Last week I caught the train down to Leeds to catch the stage version of Birdsong at the West Yorkshire Playhouse.
It’s over a decade since I read Sebastian Faulks’ novel, but I still remember how much I enjoyed the story of the passionate love affair between a young Englishman and the wife of his wealthy French host, as World War One looms on the horizon.
The details of the story have slipped from my mind in those ten or more years, but they came flooding back as I watched the action unfold on stage.
The play opens with a group of WW1 soldiers enjoying a hearty evening away from the front lines in France, but it isn’t long before they are returned to the hardships and despair of the trenches. There we meet Stephen Wraysford, an eccentric young officer who shows kindness to another soldier after he falls asleep on duty. When the officer is grievously wounded, that same soldier saves his life, leading to the story of Stephen’s affair with the beautiful Isabelle.
After arriving in Amiens to stay with the friend of his guardian, a wealthy factory owner, Stephen is quickly smitten by the man’s much younger wife. Convinced of her unhappiness, he is determined to show her a glimpse of another life. And as their ardour grows, it threatens to have a devastating effect on both their lives.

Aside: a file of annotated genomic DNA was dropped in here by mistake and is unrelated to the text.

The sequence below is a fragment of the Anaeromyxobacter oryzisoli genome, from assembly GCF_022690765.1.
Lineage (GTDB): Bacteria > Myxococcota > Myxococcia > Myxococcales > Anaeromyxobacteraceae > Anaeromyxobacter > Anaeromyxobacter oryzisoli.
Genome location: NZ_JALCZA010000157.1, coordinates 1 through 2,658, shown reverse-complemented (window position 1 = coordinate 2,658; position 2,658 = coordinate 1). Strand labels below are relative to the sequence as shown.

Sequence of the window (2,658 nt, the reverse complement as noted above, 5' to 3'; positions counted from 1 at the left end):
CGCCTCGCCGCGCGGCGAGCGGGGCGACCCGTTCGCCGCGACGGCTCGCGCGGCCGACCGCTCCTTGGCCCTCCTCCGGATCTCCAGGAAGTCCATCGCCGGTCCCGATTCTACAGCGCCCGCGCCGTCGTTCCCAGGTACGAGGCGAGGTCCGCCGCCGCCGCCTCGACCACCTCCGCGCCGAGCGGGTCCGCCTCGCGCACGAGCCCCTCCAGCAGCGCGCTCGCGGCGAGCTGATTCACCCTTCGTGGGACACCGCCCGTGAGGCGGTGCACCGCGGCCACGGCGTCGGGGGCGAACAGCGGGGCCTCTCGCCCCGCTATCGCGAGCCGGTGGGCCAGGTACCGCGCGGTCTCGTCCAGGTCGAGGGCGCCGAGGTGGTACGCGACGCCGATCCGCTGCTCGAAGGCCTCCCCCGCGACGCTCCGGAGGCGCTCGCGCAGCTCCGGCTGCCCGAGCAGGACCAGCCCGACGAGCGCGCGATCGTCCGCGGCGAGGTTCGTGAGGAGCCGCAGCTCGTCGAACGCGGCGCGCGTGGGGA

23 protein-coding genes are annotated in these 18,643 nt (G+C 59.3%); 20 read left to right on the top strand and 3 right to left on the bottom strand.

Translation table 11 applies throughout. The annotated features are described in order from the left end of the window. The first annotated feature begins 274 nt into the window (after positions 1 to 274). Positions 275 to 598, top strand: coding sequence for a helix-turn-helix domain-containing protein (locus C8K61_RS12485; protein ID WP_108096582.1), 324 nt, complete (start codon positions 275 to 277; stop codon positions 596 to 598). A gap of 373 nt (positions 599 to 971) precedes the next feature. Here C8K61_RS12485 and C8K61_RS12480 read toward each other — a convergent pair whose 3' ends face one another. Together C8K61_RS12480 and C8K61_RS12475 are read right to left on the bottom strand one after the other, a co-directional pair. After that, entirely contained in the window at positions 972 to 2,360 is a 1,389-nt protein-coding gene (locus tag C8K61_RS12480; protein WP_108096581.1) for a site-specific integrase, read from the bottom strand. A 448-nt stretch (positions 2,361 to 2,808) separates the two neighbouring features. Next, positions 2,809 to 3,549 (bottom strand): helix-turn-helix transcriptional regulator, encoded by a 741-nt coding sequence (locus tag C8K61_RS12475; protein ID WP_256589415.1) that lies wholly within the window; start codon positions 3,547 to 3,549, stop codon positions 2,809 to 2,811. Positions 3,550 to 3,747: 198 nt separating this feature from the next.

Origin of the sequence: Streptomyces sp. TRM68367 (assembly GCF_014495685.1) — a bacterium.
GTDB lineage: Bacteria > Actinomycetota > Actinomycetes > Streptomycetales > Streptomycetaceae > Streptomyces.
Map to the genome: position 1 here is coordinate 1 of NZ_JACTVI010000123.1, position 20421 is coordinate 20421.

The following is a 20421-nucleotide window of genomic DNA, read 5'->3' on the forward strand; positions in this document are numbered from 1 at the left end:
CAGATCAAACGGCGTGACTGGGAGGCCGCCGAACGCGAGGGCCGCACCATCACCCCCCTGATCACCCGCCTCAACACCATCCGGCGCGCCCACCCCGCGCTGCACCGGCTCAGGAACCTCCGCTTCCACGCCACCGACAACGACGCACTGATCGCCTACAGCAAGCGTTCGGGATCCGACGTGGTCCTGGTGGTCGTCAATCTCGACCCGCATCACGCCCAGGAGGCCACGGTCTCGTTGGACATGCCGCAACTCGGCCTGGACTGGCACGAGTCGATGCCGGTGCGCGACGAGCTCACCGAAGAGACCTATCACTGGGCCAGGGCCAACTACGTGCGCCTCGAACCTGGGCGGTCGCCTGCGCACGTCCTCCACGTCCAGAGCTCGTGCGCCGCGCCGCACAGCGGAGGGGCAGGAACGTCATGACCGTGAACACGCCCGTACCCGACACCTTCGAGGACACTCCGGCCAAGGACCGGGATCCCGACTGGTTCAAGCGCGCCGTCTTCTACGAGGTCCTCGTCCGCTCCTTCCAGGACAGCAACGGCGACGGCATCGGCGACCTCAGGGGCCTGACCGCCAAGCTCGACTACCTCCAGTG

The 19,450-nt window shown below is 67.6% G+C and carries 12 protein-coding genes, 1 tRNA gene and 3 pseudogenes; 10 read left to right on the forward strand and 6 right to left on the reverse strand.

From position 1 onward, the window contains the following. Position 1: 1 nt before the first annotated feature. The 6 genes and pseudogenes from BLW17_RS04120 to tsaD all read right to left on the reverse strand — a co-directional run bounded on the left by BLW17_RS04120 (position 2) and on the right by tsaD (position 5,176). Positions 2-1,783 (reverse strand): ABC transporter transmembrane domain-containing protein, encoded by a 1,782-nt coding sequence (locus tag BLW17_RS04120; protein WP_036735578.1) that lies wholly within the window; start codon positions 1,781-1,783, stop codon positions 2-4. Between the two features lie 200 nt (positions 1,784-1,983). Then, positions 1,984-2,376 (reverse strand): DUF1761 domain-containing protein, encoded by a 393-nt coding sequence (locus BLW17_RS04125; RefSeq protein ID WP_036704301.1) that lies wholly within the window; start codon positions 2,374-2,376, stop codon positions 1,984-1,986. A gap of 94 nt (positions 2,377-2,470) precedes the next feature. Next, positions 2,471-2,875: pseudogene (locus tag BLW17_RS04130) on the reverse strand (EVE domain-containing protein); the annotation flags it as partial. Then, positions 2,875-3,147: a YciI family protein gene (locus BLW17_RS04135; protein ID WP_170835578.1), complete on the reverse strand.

This romance is played out against the backdrop of the Battle of the Somme, told in flashback as Stephen recovers after being wounded. The play moves at a swift pace, fluidly shifting between storylines and locations. At times I found the scene changes a little too hurried; I would have preferred to linger over certain moments, intensifying the emotions. But the cast are certainly adept at their quick changes, watching them move the story along it seems almost like a dance as they dash on and off stage, carrying props and switching around the backdrop from country house to desolate trench.
After the interval, the pace slows as the story comes completely into the approaching battle. This part of the play is particularly moving and the staging is striking, as one soldier accompanies the play’s most intense moments with a heart-breaking song that makes the hairs rise on the back of your neck.
Faulks’ novel was a love story, but it was also a tale of the depths that humanity can sink to, and the horrors of World War One. By juxtaposing this fight to survive against cheerful afternoons spent picnicking by the river and falling in love, Rachel Wagstaff’s stage version hammers home the tragedy and futility of war.
Ultimately this is a powerful production and a worthy adaptation of the original novel.
Birdsong is on tour now.